Tuesday, August 08, 2006

Status Quo

When is change necessary and at what point is it just to facilitate the status quo?

Yesterday, my daughter mentioned that she missed the freedom of riding her bike around our Montana town. Its not that she is unhappy so much as she is just missing a bit of self-determination from a bygone moment in her life. Sometimes I wonder if we shouldn’t all miss our liberty a bit more.

Her comment reminded me of how I felt years ago in Missouri, when my parents moved the family from our modest home a few blocks from my elementary school to the much classier subdivision ten miles north of town. I was the same age as my daughter and the child of a teacher while my closest friends were mostly doctors’ kids, a fact that intimidated my folks whenever I had friends visit. However, I liked the little house my father had bought for a song (less than $20k, if I recall), then gutted and rebuilt to make comfortable for our brood. We had a large yard, kind though simple neighbors and easy access via means of kid transportation (bicycle) to all the places that made being young great (the drug store for comic books and candy, the school for the playground, etc). Simple living, though, must always make room for change, so with visions of grandeur my parents moved the family to a larger nicer home that removed too many opportunities for trouble, such as white chat roads that prevented much of the traditional manners of youth travel – like bikes and skateboards. Ironically, I care more about the loss now, than I did then; life can change quickly for a kid, but something about youth seems to make rolling with it, effortless.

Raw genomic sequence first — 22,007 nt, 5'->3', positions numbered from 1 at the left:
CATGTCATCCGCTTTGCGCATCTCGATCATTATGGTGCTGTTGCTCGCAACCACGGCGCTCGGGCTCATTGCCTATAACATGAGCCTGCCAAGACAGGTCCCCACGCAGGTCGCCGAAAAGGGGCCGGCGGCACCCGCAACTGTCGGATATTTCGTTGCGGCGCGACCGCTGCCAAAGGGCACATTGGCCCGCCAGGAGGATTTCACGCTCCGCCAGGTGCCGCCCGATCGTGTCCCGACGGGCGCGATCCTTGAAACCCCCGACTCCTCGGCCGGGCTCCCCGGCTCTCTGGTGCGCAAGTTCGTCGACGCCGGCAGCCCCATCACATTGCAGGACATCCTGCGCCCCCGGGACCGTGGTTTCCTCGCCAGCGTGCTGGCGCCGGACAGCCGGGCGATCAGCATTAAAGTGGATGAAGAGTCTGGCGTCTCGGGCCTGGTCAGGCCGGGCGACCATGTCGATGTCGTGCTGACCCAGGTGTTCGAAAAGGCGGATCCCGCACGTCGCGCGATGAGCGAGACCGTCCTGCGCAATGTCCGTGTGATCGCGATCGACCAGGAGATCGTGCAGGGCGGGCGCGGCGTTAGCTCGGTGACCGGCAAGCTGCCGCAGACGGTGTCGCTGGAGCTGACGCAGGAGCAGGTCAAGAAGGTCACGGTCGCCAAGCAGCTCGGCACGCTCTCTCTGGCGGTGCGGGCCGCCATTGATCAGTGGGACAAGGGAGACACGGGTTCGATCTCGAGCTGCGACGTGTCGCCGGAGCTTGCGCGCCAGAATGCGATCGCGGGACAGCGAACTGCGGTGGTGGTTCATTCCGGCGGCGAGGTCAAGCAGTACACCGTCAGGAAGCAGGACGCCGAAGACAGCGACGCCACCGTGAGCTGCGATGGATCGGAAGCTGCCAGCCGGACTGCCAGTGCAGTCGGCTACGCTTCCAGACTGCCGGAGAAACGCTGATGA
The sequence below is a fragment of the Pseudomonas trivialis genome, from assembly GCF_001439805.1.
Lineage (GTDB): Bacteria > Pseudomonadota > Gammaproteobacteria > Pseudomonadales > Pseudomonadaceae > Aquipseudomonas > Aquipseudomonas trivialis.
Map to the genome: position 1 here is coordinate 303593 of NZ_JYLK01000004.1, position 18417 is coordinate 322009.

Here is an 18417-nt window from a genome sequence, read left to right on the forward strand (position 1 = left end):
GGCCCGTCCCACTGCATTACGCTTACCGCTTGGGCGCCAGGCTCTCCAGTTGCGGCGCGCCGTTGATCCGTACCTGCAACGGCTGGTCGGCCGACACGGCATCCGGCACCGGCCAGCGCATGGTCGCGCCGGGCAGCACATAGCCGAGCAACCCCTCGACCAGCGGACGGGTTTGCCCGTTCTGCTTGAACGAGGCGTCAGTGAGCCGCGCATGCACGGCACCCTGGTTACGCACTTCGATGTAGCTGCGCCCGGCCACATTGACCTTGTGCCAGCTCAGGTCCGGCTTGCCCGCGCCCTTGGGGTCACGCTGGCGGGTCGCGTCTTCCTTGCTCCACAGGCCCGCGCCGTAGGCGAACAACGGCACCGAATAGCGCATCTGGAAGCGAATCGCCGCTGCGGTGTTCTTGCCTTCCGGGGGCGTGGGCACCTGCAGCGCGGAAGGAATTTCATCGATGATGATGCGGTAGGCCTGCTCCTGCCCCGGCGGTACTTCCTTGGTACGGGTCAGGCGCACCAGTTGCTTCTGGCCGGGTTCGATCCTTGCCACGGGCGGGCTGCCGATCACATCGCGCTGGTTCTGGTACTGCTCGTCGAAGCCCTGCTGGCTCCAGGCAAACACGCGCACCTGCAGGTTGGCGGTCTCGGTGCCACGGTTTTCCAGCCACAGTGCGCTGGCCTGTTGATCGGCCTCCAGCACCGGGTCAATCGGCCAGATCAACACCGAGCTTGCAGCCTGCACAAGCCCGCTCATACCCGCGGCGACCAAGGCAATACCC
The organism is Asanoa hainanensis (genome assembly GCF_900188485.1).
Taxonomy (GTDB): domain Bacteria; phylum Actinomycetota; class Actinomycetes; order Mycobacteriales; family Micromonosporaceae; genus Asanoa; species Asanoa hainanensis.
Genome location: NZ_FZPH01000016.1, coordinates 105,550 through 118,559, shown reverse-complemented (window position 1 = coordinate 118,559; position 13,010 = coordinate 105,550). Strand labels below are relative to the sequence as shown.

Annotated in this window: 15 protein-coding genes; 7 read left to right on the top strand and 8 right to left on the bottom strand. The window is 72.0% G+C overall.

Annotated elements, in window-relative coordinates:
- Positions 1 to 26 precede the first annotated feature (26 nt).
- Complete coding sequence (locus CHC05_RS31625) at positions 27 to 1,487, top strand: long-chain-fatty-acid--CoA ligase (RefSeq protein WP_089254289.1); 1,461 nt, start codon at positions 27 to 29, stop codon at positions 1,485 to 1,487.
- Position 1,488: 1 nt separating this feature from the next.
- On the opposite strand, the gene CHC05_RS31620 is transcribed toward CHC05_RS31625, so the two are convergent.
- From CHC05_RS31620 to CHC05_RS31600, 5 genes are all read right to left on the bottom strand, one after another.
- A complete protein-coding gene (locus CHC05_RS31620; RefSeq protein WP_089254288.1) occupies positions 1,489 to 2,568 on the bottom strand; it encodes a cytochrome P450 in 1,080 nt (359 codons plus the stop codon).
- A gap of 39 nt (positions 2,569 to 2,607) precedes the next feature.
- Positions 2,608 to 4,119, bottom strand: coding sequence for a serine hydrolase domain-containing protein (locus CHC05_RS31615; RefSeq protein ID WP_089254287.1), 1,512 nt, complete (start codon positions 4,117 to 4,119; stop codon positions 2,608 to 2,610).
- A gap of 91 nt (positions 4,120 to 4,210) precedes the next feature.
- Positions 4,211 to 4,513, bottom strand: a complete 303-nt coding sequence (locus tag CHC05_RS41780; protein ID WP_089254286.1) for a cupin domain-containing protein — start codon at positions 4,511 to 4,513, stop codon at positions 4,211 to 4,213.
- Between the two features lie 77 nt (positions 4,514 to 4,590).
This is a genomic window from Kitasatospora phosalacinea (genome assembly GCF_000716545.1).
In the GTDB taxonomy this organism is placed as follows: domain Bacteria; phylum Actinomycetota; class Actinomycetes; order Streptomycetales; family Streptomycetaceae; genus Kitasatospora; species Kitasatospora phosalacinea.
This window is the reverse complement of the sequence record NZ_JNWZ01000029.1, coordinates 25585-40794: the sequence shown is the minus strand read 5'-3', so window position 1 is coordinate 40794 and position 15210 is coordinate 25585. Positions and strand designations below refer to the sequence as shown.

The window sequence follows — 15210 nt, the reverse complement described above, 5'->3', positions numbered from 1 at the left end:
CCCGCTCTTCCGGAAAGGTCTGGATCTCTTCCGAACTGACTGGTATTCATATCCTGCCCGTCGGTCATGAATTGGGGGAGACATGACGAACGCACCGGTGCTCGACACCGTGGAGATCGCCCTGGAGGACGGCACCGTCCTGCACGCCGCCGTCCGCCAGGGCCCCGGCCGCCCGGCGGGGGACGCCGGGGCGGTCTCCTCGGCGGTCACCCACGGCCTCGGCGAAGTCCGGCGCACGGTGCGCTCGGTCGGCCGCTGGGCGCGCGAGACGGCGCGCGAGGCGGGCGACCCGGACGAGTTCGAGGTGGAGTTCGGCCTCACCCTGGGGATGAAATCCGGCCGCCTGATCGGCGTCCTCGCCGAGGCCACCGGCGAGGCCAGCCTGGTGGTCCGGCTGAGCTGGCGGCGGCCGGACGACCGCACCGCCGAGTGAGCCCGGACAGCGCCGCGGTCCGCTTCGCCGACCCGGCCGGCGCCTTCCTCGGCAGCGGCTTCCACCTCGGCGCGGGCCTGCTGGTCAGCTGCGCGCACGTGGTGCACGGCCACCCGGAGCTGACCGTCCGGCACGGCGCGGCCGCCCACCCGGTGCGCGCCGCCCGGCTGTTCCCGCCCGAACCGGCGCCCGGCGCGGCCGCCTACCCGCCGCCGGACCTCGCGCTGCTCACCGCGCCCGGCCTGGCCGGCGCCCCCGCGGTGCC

My wife has a similar bond to the farm house experiences of her youth. At the age eleven, her family moved uptown, as well, leaving the farm-life and its child-envisioned freedoms behind. I know our parents had all the best intentions when they moved for the sake of their children; as did I when I relocated my daughter from that slow-moving high plateau near the Canadian border to the much classier high desert coolness of New Mexico. I saw the change as placing her into a better elementary school in a chic section of town, but she saw it for what it really was – moving to a place where being a kid was no longer such a simple task.

Growth and change are necessary in art, but occasionally the purpose of one can mislead the other. Occasionally, we require protection from our protectors when too much safety can feel claustrophobic and what we need most in life is a touch of trouble in order to build the soul. At what point, though, can an artist step outside of their comfort zone to experience the artistic style of the region without becoming a charlatan? When can that same artist refuse the change and simply utilize the region itself to glean inspiration without falsely-embracing popular culture? Most importantly, though, when does environment no longer matter and the artist can ignore the status quo and simply encompass the nature of the label without becoming labeled? - DN

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